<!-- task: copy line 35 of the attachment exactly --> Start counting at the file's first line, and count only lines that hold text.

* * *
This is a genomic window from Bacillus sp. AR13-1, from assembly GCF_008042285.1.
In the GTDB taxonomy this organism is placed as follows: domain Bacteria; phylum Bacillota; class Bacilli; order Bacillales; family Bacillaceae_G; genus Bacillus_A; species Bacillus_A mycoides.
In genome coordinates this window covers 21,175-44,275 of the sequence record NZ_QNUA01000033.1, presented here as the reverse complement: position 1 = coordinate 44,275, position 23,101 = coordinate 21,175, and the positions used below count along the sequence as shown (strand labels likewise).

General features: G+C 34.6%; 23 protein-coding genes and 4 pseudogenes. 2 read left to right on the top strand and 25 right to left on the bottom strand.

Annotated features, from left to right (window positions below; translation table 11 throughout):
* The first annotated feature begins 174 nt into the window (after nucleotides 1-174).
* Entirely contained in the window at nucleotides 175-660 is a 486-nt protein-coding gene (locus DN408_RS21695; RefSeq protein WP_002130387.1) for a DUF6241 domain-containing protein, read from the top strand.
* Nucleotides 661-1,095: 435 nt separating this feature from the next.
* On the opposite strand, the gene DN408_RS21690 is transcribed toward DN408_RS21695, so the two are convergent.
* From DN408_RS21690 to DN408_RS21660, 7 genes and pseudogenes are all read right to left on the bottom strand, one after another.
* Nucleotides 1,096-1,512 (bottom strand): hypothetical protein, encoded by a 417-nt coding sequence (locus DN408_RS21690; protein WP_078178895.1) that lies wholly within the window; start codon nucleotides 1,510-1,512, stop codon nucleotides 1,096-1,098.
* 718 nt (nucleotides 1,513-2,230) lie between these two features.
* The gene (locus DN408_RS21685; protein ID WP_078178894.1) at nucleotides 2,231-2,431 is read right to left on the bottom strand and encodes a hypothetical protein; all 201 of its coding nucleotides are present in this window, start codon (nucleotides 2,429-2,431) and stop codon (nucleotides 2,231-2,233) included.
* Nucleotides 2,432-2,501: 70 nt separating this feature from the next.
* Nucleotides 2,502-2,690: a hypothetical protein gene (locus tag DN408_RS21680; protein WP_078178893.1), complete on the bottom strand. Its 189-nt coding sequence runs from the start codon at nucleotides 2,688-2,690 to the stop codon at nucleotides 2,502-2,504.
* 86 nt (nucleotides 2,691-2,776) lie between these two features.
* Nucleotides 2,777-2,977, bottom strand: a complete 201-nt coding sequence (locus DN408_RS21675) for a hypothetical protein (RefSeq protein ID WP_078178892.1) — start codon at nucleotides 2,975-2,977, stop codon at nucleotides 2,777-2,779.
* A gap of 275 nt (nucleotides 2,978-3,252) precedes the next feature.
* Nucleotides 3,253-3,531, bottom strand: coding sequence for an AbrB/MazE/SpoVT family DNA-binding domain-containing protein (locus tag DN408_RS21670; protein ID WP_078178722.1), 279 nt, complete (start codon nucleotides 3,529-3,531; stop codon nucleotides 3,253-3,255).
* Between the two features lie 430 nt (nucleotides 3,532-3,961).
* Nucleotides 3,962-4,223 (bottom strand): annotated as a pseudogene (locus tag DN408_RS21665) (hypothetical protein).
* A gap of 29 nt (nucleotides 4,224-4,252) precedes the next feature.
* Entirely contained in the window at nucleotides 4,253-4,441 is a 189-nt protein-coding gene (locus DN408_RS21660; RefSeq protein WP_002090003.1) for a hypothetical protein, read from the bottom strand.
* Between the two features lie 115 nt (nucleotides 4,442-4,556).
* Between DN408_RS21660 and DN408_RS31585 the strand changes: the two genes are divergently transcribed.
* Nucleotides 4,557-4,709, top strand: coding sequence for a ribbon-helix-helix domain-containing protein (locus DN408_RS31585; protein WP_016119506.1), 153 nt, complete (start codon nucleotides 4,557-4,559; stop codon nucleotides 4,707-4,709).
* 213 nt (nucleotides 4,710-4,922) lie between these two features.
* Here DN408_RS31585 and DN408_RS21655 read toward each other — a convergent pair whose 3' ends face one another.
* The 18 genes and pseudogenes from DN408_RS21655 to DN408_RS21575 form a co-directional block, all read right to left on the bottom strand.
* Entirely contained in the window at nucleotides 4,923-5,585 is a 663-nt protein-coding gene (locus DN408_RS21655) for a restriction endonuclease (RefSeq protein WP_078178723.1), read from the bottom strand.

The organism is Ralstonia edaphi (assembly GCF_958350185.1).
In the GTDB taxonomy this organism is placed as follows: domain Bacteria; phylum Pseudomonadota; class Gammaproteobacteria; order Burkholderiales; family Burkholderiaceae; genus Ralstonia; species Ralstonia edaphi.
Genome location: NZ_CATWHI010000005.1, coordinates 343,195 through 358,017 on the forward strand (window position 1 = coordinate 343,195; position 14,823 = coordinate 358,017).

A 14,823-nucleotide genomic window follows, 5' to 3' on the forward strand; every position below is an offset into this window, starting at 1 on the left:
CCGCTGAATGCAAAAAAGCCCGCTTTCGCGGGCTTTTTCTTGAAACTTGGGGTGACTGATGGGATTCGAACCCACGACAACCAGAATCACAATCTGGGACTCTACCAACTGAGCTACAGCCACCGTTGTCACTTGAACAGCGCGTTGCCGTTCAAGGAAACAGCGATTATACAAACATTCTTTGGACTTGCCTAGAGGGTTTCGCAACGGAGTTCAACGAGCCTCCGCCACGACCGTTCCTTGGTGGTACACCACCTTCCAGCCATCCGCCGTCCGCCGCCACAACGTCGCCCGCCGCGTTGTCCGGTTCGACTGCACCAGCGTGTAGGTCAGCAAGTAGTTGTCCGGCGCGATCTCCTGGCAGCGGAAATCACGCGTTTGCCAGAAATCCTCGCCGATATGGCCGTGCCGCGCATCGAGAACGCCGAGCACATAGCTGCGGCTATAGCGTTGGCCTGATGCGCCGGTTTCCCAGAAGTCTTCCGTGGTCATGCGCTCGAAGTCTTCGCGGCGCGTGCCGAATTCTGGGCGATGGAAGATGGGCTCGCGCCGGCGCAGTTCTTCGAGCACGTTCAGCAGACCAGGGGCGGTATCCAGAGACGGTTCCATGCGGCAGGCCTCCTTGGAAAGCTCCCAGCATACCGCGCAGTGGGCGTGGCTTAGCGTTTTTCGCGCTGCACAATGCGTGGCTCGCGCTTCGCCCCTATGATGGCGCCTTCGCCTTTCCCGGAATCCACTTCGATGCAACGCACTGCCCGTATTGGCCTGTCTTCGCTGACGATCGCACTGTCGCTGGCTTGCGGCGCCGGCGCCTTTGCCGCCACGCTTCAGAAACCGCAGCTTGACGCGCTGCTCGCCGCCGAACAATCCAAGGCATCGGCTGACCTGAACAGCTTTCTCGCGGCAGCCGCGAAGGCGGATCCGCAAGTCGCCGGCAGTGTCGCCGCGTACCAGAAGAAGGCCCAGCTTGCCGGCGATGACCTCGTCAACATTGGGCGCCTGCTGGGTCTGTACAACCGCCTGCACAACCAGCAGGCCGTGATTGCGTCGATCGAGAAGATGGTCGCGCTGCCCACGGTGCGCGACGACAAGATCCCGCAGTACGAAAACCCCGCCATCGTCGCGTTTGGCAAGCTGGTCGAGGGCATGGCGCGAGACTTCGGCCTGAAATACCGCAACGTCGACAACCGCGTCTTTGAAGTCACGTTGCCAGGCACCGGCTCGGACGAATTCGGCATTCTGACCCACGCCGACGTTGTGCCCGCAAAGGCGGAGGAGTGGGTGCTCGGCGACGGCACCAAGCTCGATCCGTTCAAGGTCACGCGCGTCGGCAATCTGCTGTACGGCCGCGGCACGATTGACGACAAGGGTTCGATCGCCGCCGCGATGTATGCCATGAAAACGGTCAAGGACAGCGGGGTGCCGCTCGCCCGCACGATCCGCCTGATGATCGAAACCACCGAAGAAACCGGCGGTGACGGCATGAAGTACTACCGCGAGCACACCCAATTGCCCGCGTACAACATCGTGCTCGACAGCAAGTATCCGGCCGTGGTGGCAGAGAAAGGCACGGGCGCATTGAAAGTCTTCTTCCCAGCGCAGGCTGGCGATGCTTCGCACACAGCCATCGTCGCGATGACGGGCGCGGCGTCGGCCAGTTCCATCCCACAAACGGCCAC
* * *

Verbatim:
CCGCTGAATGCAAAAAAGCCCGCTTTCGCGGGCTTTTTCTTGAAACTTGGGGTGACTGATGGGATTCGAACCCACGACAACCAGAATCACAATCTGGGACTCTACCAACTGAGCTACAGCCACCGTTGTCACTTGAACAGCGCGTTGCCGTTCAAGGAAACAGCGATTATACAAACATTCTTTGGACTTGCCTAGAGGGTTTCGCAACGGAGTTCAACGAGCCTCCGCCACGACCGTTCCTTGGTGGTACACCACCTTCCAGCCATCCGCCGTCCGCCGCCACAACGTCGCCCGCCGCGTTGTCCGGTTCGACTGCACCAGCGTGTAGGTCAGCAAGTAGTTGTCCGGCGCGATCTCCTGGCAGCGGAAATCACGCGTTTGCCAGAAATCCTCGCCGATATGGCCGTGCCGCGCATCGAGAACGCCGAGCACATAGCTGCGGCTATAGCGTTGGCCTGATGCGCCGGTTTCCCAGAAGTCTTCCGTGGTCATGCGCTCGAAGTCTTCGCGGCGCGTGCCGAATTCTGGGCGATGGAAGATGGGCTCGCGCCGGCGCAGTTCTTCGAGCACGTTCAGCAGACCAGGGGCGGTATCCAGAGACGGTTCCATGCGGCAGGCCTCCTTGGAAAGCTCCCAGCATACCGCGCAGTGGGCGTGGCTTAGCGTTTTTCGCGCTGCACAATGCGTGGCTCGCGCTTCGCCCCTATGATGGCGCCTTCGCCTTTCCCGGAATCCACTTCGATGCAACGCACTGCCCGTATTGGCCTGTCTTCGCTGACGATCGCACTGTCGCTGGCTTGCGGCGCCGGCGCCTTTGCCGCCACGCTTCAGAAACCGCAGCTTGACGCGCTGCTCGCCGCCGAACAATCCAAGGCATCGGCTGACCTGAACAGCTTTCTCGCGGCAGCCGCGAAGGCGGATCCGCAAGTCGCCGGCAGTGTCGCCGCGTACCAGAAGAAGGCCCAGCTTGCCGGCGATGACCTCGTCAACATTGGGCGCCTGCTGGGTCTGTACAACCGCCTGCACAACCAGCAGGCCGTGATTGCGTCGATCGAGAAGATGGTCGCGCTGCCCACGGTGCGCGACGACAAGATCCCGCAGTACGAAAACCCCGCCATCGTCGCGTTTGGCAAGCTGGTCGAGGGCATGGCGCGAGACTTCGGCCTGAAATACCGCAACGTCGACAACCGCGTCTTTGAAGTCACGTTGCCAGGCACCGGCTCGGACGAATTCGGCATTCTGACCCACGCCGACGTTGTGCCCGCAAAGGCGGAGGAGTGGGTGCTCGGCGACGGCACCAAGCTCGATCCGTTCAAGGTCACGCGCGTCGGCAATCTGCTGTACGGCCGCGGCACGATTGACGACAAGGGTTCGATCGCCGCCGCGATGTATGCCATGAAAACGGTCAAGGACAGCGGGGTGCCGCTCGCCCGCACGATCCGCCTGATGATCGAAACCACCGAAGAAACCGGCGGTGACGGCATGAAGTACTACCGCGAGCACACCCAATTGCCCGCGTACAACATCGTGCTCGACAGCAAGTATCCGGCCGTGGTGGCAGAGAAAGGCACGGGCGCATTGAAAGTCTTCTTCCCAGCGCAGGCTGGCGATGCTTCGCACACAGCCATCGTCGCGATGACGGGCGCGGCGTCGGCCAGTTCCATCCCACAAACGGCCAC